Challenges of Primary Health Care Reforms in Georgia (1995-2018)

Verulava, Tengiz (2019) Challenges of Primary Health Care Reforms in Georgia (1995-2018). In: Politics Around the Caucasus, IV International Scientific Conferenсe, 2019, Ivane Javakhishvili Tbilisi State University.

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Primary Health Care (PHC) reforms have been an integral part of health sector reforms in Georgia. These reforms can be divided into four distinct periods: 1994–1999, 2000–2006, 2007–2012 and from 2013 to the present. In 1994/1995, the government issued policies that led to the decentralization of the health system, introduced new payment mechanisms for services, removed health personnel from the State payroll and opened up space to privatize health facilities. In 1997 the government defined a basic benefits package that included a range of primary care services. Due to economic reasons, the majority of local municipalities, which were responsible for financing primary care services for the local population, were unable to allocate adequate funding. A new period in PHC reform began in 2000. Responding to inadequate access to PHC services primarily for rural residents the Rural Health Programme was launched in 2001. Family medicine training programmes were started with the support of the United Kingdom Department for International Development. After the Rose Revolution in 2007, the government launched an ambitious health financing reform with the overall goal of improving equity and financial access to essential services for the poor. The government contracted out the delivery of benefits to private insurance companies, which assumed responsibility for programme administration. In March 2007, the government introduced a revised vision for PHC reform, which differentiated between urban and rural models of PHC provision. The government intended to sell PHC buildings to rural doctors for a nominal price. All rural doctors were given the basic medical equipment that was necessary for their practice. Rural primary care doctors acquired a new legal status as individual entrepreneurs and were authorized to manage their own PHC budgets. The next phase of PHC reforms started in 2013. The newly elected government initiated the Universal Health Coverage Programme for the whole population. The administration of all State-funded programmes became the responsibility of the Social Service Agency. In mid-2017 the government introduced a differentiated approach for Universal Health Coverage Programme benefits, including improved drug benefits for chronic disease management among the poor population.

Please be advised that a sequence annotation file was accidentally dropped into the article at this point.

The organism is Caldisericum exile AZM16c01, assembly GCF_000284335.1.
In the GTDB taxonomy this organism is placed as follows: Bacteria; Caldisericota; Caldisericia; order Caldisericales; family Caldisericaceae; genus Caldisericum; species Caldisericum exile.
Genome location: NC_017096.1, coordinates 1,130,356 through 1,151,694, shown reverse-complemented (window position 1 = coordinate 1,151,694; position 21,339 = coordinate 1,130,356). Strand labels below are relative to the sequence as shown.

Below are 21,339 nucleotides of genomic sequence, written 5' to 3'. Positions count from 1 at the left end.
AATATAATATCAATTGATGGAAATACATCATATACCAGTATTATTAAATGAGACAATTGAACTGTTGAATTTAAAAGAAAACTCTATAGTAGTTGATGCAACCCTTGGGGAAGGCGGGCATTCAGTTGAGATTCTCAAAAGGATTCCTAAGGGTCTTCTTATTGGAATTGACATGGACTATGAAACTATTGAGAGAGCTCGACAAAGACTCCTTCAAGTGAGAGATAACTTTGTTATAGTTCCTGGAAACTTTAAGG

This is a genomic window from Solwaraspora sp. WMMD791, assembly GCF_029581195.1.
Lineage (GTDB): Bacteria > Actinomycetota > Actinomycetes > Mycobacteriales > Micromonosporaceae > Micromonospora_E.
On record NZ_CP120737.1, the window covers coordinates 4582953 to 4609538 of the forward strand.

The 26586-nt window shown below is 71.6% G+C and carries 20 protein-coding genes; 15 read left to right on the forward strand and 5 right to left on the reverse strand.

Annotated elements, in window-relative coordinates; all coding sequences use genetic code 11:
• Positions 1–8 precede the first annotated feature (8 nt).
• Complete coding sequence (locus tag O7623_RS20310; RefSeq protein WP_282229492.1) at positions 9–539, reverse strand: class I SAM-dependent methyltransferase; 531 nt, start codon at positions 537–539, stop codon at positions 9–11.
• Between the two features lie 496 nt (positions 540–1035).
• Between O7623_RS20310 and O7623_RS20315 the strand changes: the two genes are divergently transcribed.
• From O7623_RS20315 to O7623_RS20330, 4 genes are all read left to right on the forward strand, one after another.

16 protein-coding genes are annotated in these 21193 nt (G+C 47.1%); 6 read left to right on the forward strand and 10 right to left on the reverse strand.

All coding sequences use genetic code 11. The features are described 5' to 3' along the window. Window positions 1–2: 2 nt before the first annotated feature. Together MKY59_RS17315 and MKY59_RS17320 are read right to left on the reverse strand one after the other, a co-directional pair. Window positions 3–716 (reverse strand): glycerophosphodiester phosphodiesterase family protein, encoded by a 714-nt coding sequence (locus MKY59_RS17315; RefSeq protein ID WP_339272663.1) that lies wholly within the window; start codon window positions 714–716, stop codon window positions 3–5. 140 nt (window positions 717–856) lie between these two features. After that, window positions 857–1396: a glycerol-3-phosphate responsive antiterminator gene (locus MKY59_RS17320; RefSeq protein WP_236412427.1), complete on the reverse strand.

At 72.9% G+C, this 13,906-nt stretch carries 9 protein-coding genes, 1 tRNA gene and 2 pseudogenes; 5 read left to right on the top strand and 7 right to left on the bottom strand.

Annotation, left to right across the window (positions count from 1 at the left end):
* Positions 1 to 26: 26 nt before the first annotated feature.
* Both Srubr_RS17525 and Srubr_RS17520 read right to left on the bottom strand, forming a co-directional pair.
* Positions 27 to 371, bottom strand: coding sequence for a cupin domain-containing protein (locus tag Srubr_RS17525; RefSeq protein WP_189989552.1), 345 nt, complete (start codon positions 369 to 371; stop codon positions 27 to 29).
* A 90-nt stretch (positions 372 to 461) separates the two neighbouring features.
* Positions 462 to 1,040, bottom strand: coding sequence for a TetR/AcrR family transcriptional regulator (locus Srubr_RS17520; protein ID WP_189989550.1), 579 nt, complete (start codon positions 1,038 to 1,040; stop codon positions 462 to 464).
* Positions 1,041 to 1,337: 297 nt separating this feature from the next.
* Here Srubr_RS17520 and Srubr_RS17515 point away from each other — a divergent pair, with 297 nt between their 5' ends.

Item Type: Conference or Workshop Item (Paper)
Uncontrolled Keywords: Primary Health Care
Subjects: H Social Sciences > HL Healthcare Policy and Management
H Social Sciences > HO Public Health
Divisions: Centres > Insurance and Public Health Center
Depositing User: Professor Tengiz Verulava
Date Deposited: 26 Jul 2019 15:04
Last Modified: 26 Jul 2019 15:04

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